Getting Ready to Graduate: A Guide to LinkedIn

So you’ve graduated, now what? You’ve probably spent the last two months focusing on your dissertation, finishing off the last pieces of coursework and revising for your final exams. Whilst some of your friends will be able to enjoy their summer break safe in the knowledge that they have secured a position on a graduate scheme in September, not everybody will have been so lucky.

You may have dived onto the online job boards all bushy tailed and bright eyed and soon realised that the competition is pretty high. The good news is that there are other ways to job hunt, one being LinkedIn.

LinkedIn is not just your online CV. It’s all about networking professionally, sharing expertise, and job hunting and recruiting all on a global scale. It also gives employers a chance to search for you online, so without a LinkedIn profile how will you showcase your skills, experiences and achievements to date? Because your tagged Facebook pictures just won’t cut it. To get you started, below I have created a step by step guide on how to set up your LinkedIn profile.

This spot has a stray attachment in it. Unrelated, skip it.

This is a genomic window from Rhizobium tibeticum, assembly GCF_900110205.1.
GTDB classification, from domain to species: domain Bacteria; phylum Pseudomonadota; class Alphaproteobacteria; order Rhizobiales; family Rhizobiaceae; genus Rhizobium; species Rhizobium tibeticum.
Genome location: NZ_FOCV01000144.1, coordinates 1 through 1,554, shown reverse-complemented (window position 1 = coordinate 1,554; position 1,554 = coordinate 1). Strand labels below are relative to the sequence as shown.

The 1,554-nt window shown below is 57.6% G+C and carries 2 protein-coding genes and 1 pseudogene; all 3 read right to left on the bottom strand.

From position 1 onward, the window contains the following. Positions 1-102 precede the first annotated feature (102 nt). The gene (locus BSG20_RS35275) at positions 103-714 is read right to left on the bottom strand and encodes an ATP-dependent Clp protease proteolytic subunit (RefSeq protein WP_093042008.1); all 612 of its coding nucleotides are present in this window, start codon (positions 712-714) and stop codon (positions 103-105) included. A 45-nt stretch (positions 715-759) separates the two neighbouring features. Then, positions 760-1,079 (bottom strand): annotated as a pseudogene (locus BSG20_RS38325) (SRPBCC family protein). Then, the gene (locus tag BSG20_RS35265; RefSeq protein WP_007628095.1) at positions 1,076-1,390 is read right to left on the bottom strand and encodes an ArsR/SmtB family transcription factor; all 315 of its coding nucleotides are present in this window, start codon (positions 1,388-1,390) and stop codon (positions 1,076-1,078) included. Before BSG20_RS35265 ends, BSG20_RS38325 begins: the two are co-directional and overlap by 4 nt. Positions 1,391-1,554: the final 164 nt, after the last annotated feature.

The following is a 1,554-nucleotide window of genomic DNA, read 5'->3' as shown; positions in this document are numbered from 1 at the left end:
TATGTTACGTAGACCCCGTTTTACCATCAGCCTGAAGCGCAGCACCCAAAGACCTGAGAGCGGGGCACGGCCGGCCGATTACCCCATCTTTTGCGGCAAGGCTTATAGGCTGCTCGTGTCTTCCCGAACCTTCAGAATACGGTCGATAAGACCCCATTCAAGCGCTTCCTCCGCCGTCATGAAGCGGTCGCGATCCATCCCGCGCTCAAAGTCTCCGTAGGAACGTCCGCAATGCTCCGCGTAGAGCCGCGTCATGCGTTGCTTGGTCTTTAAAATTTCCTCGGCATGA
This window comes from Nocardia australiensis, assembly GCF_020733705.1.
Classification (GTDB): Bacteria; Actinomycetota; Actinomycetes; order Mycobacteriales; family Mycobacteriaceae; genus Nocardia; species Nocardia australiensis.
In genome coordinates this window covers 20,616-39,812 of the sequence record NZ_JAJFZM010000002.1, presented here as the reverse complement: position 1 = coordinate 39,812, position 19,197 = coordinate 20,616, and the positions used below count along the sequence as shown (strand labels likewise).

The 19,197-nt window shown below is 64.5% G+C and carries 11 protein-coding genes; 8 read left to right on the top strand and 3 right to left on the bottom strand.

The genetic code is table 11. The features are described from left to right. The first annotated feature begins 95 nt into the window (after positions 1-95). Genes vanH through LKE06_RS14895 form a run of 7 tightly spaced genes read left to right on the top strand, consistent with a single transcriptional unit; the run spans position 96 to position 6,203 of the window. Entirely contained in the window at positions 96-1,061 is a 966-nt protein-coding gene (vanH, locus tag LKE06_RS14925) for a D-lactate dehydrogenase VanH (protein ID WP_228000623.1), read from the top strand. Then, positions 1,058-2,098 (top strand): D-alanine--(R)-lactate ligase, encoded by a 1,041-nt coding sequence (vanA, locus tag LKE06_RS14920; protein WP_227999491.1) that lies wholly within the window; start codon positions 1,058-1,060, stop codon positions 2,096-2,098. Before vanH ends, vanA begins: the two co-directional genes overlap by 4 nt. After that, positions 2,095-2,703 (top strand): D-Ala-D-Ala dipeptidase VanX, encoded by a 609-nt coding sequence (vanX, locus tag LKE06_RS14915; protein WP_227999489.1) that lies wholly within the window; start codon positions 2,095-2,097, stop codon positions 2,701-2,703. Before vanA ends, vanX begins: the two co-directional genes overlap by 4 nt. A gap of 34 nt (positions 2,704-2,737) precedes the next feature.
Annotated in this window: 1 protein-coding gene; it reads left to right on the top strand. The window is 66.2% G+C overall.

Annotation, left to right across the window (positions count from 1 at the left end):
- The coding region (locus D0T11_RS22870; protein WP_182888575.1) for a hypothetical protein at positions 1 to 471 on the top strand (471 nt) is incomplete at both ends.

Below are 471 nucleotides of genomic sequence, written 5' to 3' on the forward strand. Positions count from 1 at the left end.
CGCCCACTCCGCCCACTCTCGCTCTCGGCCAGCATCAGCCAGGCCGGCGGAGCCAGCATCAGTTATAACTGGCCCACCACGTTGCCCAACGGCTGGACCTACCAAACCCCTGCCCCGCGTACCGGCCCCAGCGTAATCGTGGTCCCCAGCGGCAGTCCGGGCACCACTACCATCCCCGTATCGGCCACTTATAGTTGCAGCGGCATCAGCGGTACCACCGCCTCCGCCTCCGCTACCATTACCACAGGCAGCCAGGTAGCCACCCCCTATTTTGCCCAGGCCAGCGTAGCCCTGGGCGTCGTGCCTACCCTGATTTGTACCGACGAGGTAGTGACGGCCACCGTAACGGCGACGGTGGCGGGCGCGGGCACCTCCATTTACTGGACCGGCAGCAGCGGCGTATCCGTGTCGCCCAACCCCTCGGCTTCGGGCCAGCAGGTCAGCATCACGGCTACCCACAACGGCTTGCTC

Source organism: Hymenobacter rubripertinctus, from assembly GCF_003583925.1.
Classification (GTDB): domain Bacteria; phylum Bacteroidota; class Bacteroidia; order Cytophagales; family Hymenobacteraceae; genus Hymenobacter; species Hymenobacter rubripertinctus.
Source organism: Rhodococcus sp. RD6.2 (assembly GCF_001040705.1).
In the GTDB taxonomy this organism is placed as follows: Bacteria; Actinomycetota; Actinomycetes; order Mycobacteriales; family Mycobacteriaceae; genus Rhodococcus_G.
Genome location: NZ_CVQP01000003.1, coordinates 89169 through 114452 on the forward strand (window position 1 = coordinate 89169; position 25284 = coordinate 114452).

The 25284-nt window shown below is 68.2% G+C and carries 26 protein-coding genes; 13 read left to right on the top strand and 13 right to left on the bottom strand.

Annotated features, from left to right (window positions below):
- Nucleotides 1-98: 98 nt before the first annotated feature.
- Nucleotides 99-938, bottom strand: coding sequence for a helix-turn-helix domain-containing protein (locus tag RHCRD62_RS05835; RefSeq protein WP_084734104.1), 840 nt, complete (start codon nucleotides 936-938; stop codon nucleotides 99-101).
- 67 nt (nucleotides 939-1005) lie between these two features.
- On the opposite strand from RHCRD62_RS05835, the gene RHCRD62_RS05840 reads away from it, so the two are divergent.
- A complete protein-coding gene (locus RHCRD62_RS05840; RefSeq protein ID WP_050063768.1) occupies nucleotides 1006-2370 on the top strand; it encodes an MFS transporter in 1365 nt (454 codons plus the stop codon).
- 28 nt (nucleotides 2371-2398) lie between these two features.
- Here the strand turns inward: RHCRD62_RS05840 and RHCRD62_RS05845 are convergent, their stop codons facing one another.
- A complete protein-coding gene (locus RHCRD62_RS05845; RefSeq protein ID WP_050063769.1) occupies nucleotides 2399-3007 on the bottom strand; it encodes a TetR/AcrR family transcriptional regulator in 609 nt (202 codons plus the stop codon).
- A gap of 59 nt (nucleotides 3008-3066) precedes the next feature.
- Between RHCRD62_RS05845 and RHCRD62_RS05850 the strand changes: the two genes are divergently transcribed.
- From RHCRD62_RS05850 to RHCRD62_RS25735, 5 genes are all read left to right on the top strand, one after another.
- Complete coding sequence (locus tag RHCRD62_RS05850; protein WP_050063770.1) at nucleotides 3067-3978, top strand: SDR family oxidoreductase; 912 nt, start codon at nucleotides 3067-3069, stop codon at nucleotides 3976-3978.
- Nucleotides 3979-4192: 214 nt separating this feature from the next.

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Getting Started

The first thing to do is go to www.linkedin.com and sign up. Once you have joined you will need to complete the sections of your profile, and you aren’t constrained to 2 pages of space like with your written CV. Completing your profile fully is the most important part of using LinkedIn as your profile is ranked on ‘completeness’ from 0-100%. The more complete your profile is, the higher you will appear in search results and easier it will be for recruiters to find you.